Research news: September 2012
Arch Intern Med2012;172:988-96
Cranberry products probably do help prevent urinary tract infections, according to a meta-analysis of 13 randomised trials. A significant effect emerged from pooled analyses that excluded one outlying trial (risk ratio 0.62, 95% CI 0.49 to 0.80), confirming results from a previous much smaller meta-analysis.
Juice seemed to work best in subgroup analyses (0.47, 0.30 to 0.72), although only four of 13 trials tested non-juice products such as capsules or tablets. Cranberry products protected women with recurrent infections, children, and anyone taking more than two doses a day. Results for older adults, pregnant women, and people with neuropathic bladders were less clear cut. The trials had limitations, including a tendency for participants to drop out before completing their treatment. They weren’t well reported and tested a wide range of doses. Results are encouraging but not definitive say the authors.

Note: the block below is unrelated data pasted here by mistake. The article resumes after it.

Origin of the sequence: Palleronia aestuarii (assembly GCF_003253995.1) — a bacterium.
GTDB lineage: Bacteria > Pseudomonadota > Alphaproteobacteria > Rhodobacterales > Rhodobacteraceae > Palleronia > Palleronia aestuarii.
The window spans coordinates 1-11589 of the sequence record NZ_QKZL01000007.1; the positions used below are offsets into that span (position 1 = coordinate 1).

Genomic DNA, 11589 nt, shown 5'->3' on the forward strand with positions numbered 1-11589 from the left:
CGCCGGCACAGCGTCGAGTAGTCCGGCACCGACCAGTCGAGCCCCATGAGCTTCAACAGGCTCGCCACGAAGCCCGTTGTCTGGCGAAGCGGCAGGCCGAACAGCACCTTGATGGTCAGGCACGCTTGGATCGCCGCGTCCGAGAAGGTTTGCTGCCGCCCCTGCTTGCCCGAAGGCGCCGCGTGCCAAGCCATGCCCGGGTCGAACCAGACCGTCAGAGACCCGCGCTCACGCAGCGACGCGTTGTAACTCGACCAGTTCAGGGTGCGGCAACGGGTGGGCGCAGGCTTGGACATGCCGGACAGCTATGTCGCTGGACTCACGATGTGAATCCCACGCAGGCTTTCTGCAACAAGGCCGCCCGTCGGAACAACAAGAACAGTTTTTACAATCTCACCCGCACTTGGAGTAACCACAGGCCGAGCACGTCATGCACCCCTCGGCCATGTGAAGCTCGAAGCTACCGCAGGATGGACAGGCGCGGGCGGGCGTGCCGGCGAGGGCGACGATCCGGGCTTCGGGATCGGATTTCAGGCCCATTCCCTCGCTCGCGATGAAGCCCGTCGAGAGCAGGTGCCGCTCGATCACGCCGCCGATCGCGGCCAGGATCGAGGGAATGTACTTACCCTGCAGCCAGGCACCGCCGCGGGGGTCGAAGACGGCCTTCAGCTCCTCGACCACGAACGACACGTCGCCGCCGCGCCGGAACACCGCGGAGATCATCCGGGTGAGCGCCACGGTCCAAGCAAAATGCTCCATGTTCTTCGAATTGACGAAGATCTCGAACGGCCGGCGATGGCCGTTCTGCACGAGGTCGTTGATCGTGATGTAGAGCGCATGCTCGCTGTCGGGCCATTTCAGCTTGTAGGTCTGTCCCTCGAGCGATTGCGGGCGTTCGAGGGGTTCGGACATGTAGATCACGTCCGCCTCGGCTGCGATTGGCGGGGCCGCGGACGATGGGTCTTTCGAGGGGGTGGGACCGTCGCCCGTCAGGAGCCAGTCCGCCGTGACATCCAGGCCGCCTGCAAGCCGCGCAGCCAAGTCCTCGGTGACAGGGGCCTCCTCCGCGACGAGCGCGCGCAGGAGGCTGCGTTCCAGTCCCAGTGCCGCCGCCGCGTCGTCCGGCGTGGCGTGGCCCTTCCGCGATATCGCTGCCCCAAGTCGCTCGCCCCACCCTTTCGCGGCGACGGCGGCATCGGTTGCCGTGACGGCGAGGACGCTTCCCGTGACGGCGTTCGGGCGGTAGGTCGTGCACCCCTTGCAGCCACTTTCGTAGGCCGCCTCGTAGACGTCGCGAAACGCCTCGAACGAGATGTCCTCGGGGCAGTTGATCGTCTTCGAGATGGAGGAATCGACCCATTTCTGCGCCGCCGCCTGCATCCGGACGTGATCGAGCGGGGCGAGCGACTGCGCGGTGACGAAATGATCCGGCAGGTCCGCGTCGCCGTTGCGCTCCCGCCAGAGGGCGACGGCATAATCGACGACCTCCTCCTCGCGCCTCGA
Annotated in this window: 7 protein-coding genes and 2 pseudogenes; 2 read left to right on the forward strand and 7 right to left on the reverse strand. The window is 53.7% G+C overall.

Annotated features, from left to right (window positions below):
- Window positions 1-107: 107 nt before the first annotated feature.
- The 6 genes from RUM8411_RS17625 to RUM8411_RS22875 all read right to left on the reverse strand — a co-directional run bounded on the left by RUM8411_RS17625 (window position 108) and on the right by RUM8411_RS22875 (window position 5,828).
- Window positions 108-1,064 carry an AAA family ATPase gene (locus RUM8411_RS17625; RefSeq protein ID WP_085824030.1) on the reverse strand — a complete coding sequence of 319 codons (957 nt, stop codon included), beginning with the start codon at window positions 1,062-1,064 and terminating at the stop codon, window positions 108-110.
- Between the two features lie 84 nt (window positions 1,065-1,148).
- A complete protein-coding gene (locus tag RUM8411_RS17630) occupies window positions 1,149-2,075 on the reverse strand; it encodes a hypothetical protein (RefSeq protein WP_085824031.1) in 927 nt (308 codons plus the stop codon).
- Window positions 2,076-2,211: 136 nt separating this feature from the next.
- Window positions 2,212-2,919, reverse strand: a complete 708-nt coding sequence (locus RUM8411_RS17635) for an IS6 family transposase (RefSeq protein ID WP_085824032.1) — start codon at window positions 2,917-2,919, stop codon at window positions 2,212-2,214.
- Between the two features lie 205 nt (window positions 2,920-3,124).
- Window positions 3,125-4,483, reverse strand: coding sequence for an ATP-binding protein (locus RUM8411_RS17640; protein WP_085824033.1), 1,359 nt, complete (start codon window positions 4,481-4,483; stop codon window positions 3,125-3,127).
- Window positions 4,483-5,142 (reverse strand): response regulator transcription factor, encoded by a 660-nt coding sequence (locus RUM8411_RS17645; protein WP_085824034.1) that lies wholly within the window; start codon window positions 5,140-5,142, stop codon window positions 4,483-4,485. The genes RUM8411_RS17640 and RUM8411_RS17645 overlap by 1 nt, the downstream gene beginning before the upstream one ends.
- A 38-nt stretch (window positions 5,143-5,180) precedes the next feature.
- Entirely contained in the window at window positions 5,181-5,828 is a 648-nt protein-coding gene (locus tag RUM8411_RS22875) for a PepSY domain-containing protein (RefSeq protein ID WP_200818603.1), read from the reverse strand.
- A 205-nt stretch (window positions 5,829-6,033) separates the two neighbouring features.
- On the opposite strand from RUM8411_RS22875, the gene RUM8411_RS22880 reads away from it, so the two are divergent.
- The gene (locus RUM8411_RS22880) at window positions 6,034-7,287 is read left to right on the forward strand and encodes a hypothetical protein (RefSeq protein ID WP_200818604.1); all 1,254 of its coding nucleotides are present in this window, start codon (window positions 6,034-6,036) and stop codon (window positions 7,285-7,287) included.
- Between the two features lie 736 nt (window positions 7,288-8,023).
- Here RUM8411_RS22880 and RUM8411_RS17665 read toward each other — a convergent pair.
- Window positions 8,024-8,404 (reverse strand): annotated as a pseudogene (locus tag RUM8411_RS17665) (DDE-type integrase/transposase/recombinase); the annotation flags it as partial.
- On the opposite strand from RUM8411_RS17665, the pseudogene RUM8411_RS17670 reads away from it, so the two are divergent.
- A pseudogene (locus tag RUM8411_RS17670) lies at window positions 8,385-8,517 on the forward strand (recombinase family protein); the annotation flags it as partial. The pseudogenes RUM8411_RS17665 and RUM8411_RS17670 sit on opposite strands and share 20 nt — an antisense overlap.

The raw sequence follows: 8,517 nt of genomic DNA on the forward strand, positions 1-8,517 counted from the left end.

Cranberries (genus Vaccinium) have been used as a